Released: February 8, 2011
Let’s get it out there right up front: If New Orleans doom, gloom and sludge gets your dick hard, then Sever The Wicked Hand is like viagra for your ears. Six long years have passed since Crowbar released 2005’s Life For The Downtrodden, an album that was still quite good, but not nearly as strong as those that came before it, or this new masterpiece.
Sever The Wicked Hand is the band’s first for their new label eOne Music. The CD is also the first Crowbar record that finds vocalist/guitarist/founder Kirk Windstein sober. Perhaps for this reason, Sever seems somehow fresher, more urgent, yet still mired in primal filth and doomy riffage. And the riff is at the crux of everything Windstein does, whether if be Crowbar or his other bands Kingdom of Sorrow and Down.
While Sever The Wicked Hand is not necessarily a “concept” album, one gets the sense that a common thread runs through the album’s dozen tracks. In a sense Windstein is reborn here, and he opens a proverbial vein and bleeds his soul into these songs. We are all, every single one of us, addicted to something, and that is the wicked hand that betrays us all.
As one might expect from any Windstein project, this one is ripe with ghastly riffage, and Crowbar waste no time in bringing the blackened onslaught to your door on the album opener “Isolation (Desperation)”. The title track is an equally crushing groove-laden beast, and Kirk’s vocals sound better than ever.
“Liquid Sky And Cold Black Earth” is a another groove-dirge that carves into your soul. This one is dripping with aural despondency. By the time this track ends you’re into a pretty good rhythm, but that’s when Windstein and company take the record to the next level.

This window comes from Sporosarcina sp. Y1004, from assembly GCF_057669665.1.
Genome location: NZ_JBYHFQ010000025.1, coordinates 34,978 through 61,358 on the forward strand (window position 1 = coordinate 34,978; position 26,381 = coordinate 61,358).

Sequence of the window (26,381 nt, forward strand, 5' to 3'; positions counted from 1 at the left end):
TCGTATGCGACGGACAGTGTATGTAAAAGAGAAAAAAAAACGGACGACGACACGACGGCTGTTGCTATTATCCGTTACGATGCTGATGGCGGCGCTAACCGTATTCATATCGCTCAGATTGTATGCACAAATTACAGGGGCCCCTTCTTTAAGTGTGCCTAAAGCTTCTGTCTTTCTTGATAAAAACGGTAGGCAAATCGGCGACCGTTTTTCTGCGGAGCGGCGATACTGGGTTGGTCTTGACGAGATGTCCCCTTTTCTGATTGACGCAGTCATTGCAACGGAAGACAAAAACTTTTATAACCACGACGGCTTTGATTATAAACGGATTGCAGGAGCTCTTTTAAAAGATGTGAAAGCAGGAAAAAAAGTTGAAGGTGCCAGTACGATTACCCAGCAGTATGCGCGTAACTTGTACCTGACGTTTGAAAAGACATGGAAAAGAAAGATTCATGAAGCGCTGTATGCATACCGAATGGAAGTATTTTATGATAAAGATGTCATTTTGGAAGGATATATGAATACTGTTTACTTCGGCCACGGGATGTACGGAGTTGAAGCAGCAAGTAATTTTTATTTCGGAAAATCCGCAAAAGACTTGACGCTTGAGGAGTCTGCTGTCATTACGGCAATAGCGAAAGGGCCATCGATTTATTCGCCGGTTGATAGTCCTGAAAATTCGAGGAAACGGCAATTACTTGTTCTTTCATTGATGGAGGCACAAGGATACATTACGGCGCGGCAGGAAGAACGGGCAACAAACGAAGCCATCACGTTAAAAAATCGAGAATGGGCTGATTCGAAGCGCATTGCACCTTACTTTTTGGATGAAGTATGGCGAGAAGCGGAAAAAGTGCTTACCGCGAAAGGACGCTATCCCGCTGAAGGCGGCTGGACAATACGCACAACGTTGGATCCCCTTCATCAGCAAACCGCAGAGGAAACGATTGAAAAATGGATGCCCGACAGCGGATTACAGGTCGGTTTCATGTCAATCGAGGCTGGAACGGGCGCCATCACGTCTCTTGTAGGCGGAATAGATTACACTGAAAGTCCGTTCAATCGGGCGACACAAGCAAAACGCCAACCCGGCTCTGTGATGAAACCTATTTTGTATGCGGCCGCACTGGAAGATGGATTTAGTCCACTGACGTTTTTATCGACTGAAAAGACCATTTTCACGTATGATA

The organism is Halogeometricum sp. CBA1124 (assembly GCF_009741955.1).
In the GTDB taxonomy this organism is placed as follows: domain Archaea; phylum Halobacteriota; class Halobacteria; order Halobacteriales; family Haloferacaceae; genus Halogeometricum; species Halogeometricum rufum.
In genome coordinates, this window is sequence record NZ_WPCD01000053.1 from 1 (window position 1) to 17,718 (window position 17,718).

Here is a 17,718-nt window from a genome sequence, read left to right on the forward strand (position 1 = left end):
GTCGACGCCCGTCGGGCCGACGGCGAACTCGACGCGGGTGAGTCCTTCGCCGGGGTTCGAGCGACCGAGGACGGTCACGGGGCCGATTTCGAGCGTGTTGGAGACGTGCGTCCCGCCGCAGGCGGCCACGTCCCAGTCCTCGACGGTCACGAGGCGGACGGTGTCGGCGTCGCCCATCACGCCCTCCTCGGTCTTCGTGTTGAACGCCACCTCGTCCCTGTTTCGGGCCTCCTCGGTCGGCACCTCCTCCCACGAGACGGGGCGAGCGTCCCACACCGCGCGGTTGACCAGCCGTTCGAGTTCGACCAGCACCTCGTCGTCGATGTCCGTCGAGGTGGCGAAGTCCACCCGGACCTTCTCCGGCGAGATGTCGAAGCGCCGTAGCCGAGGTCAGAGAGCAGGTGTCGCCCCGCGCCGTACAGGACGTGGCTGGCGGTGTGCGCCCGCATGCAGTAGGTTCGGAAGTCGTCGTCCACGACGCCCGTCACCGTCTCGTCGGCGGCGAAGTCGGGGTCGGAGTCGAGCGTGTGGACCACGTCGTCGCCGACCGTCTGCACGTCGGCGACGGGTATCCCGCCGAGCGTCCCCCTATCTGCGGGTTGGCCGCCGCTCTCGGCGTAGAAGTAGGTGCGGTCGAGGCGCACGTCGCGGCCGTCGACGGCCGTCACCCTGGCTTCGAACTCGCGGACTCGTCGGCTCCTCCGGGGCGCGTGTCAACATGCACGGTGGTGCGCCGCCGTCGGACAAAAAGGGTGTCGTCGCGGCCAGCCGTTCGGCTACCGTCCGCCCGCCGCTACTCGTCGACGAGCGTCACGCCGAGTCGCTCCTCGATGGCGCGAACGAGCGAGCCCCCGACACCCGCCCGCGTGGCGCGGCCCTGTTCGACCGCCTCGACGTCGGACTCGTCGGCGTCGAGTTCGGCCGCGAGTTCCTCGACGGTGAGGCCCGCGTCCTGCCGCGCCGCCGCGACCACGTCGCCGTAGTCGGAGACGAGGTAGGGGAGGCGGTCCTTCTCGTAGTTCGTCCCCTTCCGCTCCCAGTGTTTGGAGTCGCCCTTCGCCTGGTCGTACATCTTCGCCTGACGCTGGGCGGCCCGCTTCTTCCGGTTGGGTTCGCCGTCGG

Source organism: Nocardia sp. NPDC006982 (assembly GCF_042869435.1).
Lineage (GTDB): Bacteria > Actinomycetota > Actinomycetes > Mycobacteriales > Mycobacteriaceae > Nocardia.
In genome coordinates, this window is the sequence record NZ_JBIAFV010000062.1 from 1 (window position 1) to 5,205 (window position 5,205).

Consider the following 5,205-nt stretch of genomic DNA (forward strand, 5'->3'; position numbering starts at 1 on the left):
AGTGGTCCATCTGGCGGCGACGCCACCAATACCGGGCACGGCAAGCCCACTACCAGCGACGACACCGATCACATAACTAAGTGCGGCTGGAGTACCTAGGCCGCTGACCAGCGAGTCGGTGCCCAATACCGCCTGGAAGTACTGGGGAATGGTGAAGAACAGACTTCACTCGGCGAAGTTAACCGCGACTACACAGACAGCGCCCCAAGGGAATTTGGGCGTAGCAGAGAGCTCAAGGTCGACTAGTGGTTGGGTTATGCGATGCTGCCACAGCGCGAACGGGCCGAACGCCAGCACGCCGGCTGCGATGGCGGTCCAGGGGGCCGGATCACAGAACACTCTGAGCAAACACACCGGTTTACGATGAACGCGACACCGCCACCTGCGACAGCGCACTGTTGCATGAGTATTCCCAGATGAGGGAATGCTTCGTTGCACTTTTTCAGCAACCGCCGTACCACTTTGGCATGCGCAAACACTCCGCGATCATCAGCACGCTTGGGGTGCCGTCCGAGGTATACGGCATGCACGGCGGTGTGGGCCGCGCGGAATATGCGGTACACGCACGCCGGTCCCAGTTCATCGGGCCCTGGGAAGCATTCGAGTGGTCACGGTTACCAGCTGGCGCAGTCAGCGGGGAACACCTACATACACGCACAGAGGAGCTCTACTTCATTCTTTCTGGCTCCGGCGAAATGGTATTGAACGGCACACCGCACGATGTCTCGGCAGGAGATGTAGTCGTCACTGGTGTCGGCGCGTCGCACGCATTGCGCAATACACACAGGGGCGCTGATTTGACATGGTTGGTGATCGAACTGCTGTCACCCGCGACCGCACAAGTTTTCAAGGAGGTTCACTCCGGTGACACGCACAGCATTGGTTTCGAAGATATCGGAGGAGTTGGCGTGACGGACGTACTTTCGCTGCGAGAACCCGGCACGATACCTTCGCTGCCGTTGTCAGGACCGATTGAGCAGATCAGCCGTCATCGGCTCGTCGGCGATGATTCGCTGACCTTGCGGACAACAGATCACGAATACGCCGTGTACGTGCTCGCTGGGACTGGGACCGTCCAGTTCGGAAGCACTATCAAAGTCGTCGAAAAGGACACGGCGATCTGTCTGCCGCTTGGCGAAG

“Let Me Mourn” has a riff so inspired you might get a cerebral hemorrhage simply listening to it. The Black Sabbathesque vibe collides with a grungy almost Alice In Chains sound. Kirk’s voice is imbued with anguish.
This is followed by two of the album’s strongest tracks, the bombastic doom of “Cemetery Angels” and solar plexus attack of “I Become One”. The latter being my personal favorite off the album.
The band slows it down next for the emotionally haunting acoustic piece, “A Farewell To Misery”.
Another standout track takes the band into an old school thrash mode on “Cleanse Me, Heal Me”. This one harks back to early Testament or Metallica.
The album closes out with “Symbiosis” which kicks off with a monster wall of crunchy riffage and pounding drum work from Tommy Buckley.
This is Kirk’s first hand a producing an album, and he kept the sound dark and cohesive throughout. You can listen to him discuss the new record here.
The entire album is infused with that classic down-tuned southern NOLA sound of sludgy doom. Sever The Wicked Hand is everything you’ve come to expect from Crowbar and Kirkwindstein, heavy, with equal parts fast and slow, and packed with melodic mournful aggression. This album could quite easily become your own wicked hand. You’ve been warned.
Sever The Wicked Hand
Liquid Sky And Cold Black Earth
Let Me Mourn
The Cemetary Angels
As I Become One
A Farewell To Misery
Protectors Of The Shrine
I Only Deal In Truth
Echo An Eternity
Cleanse Me, Heal Me
Catch Crowbar on the Metalliance Tour
Mar. 17 – Dallas, TX – Southside Music Hall
Mar. 18 – Austin, TX – Dirty Dog / SXSW
Mar. 19 – New Orleans, LA – One Eyed Jacks
Mar. 20 – St Petersburg, FL – State Theater
Mar. 21 – Orlando, FL – Firestone Live
Mar. 22 – Greensboro, NC – Greene Street
Mar. 23 – Springfield, VA – Jaxx
Mar. 24 – Worcester, MA – Palladium
Mar. 25 – New York, NY – Irving Plaza
Mar. 26 – Cleveland, OH – Peabody’s
Mar. 27 – Joliet, IL – Mojoe’s
Mar. 29 – Denver, CO – The Summit
Mar. 31 – Portland, OR – Roseland Theater
Apr. 01 – Seattle, WA – El Corazon
Apr. 03 – San Francisco, CA – Mezzanine
Apr. 05 – Hollywood, CA – House Of Blues